I've written a blog post that gives a high-level and somewhat more organized overview of the project and what we hope to get out of it, if anyone else is interested.

For future iterations of the survey, some thoughts to consider. From the discussion @TheDJ also linked to above:

  • Making it look like a popup is really annoying to some people.
  • 30 seconds isn't long enough for some people to engage with the survey.
  • We need an opt-out mechanism.
  • "high recall" query/article pairings can be more annoying or confusing because they don't make sense to the reader.
    • This applies to some of the really "deep" results from the Discernatron data, but my guess is that it applies to some results in the top 20, too, especially when there just aren't many good results.
  • We should probably look at the Article Feedback Tool—and its Talk page archives—and try to avoid the mistakes made on that project.
  • We should consider not showing the same user the same query on the same article, ever. If someone is working on an article, say, and every two days they got the same survey on that article, that would be a different kind of annoying. (If an opt-out were available, this is when they'd use it.) OTOH, this may have technical challenges—we probably don't want to cram local storage full of a list of articles you've been surveyed about. Maybe something in prefs for logged-in users?

Over in T174106 a few more points are made, starting around T174106#3599816:

  • "high recall" results (or any not so good results) can be offensive because of the article/query pairing. This is not tractable to prevent because of volume and because of cultural differences between potential reviewers and readers. However, documentation could help.
  • yeah, on that opt-out button... sounds like it'd be popular! :P

Additional thoughts on the above:

  • Some of these problems may go away if we have a different UI. Popups are annoying, banners are differently annoying.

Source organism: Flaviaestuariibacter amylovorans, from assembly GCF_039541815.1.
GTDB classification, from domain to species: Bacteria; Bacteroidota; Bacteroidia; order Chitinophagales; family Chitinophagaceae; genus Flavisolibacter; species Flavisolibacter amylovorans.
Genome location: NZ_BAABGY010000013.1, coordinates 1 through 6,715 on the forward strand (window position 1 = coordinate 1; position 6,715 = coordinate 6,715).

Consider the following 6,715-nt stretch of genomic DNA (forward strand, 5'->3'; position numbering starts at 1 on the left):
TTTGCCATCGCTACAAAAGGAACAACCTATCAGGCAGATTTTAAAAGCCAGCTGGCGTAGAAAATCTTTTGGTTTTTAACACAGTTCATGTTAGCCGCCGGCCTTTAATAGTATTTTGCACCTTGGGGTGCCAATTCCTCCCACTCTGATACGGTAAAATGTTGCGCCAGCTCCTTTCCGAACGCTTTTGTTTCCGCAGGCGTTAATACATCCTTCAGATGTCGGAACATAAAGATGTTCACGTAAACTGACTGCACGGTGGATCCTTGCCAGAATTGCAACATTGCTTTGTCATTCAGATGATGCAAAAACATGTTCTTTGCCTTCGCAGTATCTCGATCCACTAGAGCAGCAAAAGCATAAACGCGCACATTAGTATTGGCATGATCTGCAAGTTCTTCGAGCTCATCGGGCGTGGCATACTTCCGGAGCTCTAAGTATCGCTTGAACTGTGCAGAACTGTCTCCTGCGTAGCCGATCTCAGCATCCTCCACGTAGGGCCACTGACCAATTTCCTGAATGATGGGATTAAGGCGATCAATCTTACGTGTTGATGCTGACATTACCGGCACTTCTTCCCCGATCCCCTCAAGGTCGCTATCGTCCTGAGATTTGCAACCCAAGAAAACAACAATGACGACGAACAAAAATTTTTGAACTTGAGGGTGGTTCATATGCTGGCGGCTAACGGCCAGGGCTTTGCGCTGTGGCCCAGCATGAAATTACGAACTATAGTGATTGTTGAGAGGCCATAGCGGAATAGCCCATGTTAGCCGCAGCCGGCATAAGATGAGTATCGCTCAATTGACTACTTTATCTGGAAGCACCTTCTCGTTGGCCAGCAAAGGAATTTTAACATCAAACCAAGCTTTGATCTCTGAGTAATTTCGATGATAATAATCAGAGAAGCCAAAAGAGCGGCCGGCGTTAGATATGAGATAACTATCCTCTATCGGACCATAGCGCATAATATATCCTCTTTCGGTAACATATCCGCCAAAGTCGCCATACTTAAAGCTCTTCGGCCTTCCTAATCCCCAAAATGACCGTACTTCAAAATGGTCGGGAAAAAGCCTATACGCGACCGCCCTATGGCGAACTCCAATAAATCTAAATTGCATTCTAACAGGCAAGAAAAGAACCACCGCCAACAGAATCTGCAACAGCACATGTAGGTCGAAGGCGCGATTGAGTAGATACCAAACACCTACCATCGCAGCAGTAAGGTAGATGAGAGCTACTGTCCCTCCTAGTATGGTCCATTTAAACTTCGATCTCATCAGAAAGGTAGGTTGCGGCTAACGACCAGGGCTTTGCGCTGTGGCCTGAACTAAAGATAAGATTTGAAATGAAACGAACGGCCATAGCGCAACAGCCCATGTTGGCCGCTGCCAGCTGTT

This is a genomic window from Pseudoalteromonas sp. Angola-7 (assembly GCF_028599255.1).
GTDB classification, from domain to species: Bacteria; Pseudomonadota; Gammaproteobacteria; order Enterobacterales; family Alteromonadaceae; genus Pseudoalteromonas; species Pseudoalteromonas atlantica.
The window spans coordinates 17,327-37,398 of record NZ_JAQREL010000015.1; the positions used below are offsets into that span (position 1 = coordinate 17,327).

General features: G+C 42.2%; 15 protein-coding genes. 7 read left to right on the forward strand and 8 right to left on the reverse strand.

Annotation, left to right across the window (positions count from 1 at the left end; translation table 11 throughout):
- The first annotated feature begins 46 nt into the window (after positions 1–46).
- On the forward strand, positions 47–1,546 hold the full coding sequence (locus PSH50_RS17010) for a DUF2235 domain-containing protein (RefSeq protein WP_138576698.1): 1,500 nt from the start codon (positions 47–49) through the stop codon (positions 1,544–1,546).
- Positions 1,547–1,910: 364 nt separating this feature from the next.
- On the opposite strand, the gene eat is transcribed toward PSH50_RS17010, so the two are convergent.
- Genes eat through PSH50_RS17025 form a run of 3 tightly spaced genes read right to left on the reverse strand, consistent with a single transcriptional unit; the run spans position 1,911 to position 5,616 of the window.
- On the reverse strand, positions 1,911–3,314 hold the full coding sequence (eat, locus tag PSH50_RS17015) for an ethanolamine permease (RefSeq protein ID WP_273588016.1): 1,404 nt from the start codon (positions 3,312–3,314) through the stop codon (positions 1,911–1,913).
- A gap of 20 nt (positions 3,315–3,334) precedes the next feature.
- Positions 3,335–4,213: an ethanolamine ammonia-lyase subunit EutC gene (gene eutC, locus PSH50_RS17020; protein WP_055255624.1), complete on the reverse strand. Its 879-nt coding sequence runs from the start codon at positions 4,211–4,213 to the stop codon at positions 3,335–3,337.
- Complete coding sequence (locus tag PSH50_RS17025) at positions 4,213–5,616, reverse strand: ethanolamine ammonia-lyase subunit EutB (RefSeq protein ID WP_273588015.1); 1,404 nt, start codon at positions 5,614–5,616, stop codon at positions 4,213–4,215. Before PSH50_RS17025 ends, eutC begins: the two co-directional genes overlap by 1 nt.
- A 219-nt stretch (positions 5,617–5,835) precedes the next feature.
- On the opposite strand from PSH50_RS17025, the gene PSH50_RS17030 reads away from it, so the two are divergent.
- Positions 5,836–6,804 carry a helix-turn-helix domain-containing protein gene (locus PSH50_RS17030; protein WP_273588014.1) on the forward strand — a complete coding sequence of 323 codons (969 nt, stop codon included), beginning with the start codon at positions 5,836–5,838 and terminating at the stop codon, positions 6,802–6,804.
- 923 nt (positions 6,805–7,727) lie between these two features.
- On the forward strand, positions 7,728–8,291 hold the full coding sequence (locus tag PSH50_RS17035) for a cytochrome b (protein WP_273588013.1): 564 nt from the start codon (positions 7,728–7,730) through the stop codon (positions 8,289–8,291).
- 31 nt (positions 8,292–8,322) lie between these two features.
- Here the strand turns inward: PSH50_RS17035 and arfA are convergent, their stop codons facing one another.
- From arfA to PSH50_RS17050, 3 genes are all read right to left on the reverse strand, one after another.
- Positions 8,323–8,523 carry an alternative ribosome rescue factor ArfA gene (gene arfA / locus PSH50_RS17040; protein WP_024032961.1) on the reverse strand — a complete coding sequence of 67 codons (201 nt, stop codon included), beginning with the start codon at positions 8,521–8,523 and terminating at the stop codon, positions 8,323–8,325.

• So maybe a survey box under the info box, as Erik suggested in passing earlier today, might obviate the need for an opt-out since it would be less intrusive.
    • It might also solve the problem of tracking to avoid repeat surveys because it's less intrusive.
    • A constant survey box doesn't necessarily have to have a timeout, which solves the problem of figuring out the optimal timeout.
  • I haven't read through much of the Article Feedback Tool archive, but the issue of quality is brought up right away. I think our A/B tests address that and the first one showed that it works now, with random people—though as it becomes more widely known, we could have vandals.

An obvious link to documentation, starting with a "what is this?", and a link to somewhere to leave feedback (optional) about the survey would be useful (I forget how I found the phab ticket, but it did involve a google search).
A fourth option to click on - "I want to answer in more words" would be great for people like me, but it would need to avoid the issues of the article feedback tool (alas I can't offer any suggestions how to do this off the top of my head).

TJones added a comment.EditedWed, Sep 20, 1:59 PM

Another glitch reported on the Village Pump: someone got a survey while on the diff page for the Manual of Style. It seems unlikely that the MoS would get a survey, but we definitely shouldn't have surveys on diff pages. Is it possible this was some sort of weird race condition and the survey was from an earlier page they had navigated away from?

Edit: A link to the exact diff has been provided! What a weird place for a survey to pop up.